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The new Traveller site policy includes a stated aim to increase the number of Traveller sites in appropriate locations with planning permission, to address under-provision-the main concern expressed by the noble Lord, Lord Avebury-and maintain an appropriate level of supply. The new planning policy requires local authorities to set pitch targets based on robust evidence and to identify and update annually, with the local authority monitoring its own work, a supply of specific sites to provide five years' worth of deliverable sites
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I turn briefly to the clauses in the noble Lord's Bill. It would be fair to say that we think that the provisions in the new policy framework and in local plans are sufficient, which would mean that the Bill was not necessary. However, I am sure that the noble Lord, Lord Avebury, will make his own views known on that.
This is unnecessary. Law and policy already impose a duty on local authorities to assess housing need, including that of Travellers, and make appropriate provision and land allocations in the local plan. It would also take us back to before 1964, when it was a requirement for all local authorities to have provision for caravans and Traveller sites, which caused a great deal of resentment and confusion against Travellers. What we are all trying to ensure now is that that does not happen.
Local authorities already have a statutory requirement under the Housing Act 2004 to assess the accommodation needs of Gypsies and Travellers, as they do for the rest of the community. That remains in place.
This is also unnecessary. National planning policy, as set out in the national planning policy framework and the planning policy for Traveller sites, already requires local authorities to allocate land to accommodate housing need in their local plans, using evidence compiled from their housing need assessment. Subsections (3), (4) and (5) are effectively covered by those statements. We do not believe that there need to be further legislative demands on local authorities specifically aimed at accommodation for Gypsies and Travellers. We are, as I have said, fully committed to seeing that provision is made. There is sufficient legislation already to ensure that this happens.
The noble Lord's Bill is, I am afraid, at odds with the Government's priorities to decentralise power, reduce bureaucracy and provide greater freedom and flexibilities, not only to local government but to local people, about what happens in their areas. I contend that the Government's package of measures, via changes in the law on the planning system and through the provision of incentives that I have outlined, will address the developing need and the accommodation required for Gypsies, Travellers and the settled community in the years ahead.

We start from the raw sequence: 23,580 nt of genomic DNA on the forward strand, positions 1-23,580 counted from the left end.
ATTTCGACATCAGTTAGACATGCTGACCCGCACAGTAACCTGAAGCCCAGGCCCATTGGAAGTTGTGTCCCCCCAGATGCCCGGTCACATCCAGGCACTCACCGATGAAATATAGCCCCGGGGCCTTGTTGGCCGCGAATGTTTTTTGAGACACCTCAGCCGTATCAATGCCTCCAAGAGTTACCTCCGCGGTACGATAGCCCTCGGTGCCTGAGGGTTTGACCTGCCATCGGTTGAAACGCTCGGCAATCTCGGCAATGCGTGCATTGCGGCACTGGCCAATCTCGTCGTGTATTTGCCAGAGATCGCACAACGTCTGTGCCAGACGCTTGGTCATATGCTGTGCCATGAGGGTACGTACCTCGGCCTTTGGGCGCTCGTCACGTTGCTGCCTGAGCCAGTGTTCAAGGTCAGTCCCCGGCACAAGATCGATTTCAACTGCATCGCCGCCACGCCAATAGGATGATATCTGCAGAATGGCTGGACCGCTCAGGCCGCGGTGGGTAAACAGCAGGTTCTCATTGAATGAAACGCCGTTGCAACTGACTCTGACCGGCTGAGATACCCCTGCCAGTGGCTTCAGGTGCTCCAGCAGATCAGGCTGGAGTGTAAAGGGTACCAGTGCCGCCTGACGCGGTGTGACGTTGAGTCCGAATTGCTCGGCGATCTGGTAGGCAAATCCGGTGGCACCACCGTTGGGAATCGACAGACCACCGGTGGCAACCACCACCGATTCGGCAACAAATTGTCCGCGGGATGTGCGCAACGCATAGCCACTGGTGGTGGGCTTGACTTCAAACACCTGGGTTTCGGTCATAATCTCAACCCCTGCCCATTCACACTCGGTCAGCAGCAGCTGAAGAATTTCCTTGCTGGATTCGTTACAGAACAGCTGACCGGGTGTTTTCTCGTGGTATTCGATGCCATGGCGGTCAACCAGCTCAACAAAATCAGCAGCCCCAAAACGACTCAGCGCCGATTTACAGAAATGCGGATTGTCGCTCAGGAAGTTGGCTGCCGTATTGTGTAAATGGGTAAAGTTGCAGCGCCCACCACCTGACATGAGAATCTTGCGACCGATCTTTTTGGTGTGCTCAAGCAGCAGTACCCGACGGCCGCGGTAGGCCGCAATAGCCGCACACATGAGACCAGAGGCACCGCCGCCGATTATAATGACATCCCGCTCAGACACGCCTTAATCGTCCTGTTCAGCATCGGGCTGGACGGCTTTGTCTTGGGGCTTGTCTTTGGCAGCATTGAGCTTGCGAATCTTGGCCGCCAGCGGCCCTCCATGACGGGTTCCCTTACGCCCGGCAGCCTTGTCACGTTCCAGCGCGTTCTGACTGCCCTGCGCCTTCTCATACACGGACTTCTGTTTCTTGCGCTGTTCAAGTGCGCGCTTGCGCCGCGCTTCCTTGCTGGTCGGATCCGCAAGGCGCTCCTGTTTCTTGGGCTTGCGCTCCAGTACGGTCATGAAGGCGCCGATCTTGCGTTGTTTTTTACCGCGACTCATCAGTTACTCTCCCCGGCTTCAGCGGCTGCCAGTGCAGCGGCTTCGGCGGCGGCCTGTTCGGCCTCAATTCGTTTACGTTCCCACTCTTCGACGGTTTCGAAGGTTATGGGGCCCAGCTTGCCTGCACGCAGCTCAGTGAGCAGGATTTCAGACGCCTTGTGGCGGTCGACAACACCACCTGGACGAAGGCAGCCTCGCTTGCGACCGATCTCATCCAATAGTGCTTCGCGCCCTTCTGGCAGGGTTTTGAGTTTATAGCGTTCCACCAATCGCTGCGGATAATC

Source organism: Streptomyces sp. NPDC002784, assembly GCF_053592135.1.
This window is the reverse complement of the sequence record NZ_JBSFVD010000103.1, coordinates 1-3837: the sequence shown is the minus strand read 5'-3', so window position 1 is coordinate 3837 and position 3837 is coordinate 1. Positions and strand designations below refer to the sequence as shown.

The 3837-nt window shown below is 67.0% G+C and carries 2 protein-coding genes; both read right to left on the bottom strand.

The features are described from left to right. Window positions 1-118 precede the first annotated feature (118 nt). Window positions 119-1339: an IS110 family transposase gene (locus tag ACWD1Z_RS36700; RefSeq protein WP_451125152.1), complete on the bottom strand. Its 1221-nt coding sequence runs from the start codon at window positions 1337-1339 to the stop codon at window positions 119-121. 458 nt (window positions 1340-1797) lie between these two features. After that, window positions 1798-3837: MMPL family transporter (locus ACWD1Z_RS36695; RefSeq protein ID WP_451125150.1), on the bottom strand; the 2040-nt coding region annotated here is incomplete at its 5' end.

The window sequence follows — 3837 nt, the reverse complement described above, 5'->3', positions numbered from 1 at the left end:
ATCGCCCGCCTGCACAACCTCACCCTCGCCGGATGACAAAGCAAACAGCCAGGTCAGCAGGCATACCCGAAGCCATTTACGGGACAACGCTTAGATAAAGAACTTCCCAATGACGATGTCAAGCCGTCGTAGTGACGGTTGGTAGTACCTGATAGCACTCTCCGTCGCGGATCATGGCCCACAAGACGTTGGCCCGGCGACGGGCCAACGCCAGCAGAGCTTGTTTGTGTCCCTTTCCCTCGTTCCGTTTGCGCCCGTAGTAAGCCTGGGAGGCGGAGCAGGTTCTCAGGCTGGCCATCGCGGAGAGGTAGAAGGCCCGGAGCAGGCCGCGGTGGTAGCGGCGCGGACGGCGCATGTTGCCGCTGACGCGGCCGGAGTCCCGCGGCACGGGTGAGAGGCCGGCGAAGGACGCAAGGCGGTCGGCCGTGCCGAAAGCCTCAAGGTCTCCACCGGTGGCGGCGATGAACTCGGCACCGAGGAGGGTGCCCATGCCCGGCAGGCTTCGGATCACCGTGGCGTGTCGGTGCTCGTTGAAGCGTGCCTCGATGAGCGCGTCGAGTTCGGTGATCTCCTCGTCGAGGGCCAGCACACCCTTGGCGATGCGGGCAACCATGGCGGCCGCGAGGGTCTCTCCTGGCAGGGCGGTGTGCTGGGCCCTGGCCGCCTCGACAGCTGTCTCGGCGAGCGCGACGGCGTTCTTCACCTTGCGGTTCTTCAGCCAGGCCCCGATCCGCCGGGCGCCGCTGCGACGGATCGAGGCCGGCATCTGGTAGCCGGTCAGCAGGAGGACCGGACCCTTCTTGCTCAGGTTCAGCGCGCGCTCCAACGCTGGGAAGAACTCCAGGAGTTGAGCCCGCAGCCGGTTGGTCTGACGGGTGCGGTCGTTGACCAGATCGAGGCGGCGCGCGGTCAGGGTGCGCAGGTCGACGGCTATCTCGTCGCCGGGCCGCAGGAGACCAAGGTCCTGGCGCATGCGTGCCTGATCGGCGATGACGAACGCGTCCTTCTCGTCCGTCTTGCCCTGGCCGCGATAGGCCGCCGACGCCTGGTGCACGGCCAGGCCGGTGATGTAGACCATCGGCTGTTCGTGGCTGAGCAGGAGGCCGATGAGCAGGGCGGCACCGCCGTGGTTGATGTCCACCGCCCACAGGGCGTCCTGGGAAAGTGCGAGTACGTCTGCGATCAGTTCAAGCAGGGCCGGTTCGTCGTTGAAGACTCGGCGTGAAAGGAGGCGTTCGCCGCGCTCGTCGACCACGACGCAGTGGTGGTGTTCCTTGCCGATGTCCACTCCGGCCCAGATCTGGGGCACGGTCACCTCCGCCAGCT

I thank the noble Lord for the trouble that he has taken to introduce this Private Member's Bill. I wait with interest to see whether he carries it on into Committee but, if he does so, he will note the reluctance
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Lord Avebury: My Lords, first, I am grateful to my noble friend for reaffirming the commitment that the Government have undertaken to provide adequate planning permissions for Gypsy and Traveller sites throughout the whole of England. However, she did not address the point that was raised by the noble Lord, Lord Collins, about the gaps between what paper policy says and what happens in practice. This has always been the bedevilment of any policy on Gypsy and Traveller sites: Governments profess their intentions of doing the right thing but, when you come to the delivery at the grass roots, it does not happen. Nor did she address the point, which I am glad that the noble Lord, Lord Collins, reinforced, about the capacity of Travellers to engage with local authorities on local development plans. One can foresee that under the system that my noble friend outlined, the PPTS will result in Traveller site plans being produced locally, but the inquiries that will subsequently take place will not be on a level playing field but instead will be severely biased in favour of those who do not want to see any development of Gypsy and Traveller sites, against the pitifully small resources of the Gypsy and Traveller community. The Bill is predicated on the assumption that the Government's policy is not going to deliver the required sites. That is the whole point of it. We should allow the Bill to go into Committee so that we can engage more carefully than we have at Second Reading on the details of these arguments.
My noble friend did not respond to the two points that I asked her about specifically, which were that we should have a quarterly report on progress towards implementation of the £60 million Traveller sites grant, and that we should know what plans the local authorities have under the proposed system. As far as I am concerned, not a single local authority in the country has come up with the figures that were suggested in March this year. We have another eight months to go before they have to produce that arithmetic. All the 350 local inquiries are being condensed into a very short time, which, as I say, will add to the pressures on Gypsy and Traveller communities in being able to contest the plans, if they think them inadequate.
I am grateful to both the noble Lord, Lord Collins, and to my noble friend for their agreement in principle that the task that the Government face is to provide proper accommodation for Gypsies and Travellers and to eliminate unauthorised encampments, which are to the detriment of both the settled communities and the Gypsy population.
A message was brought from the Commons that they concur with the resolution of this House of 28 May relating to a Joint Committee to consider the draft
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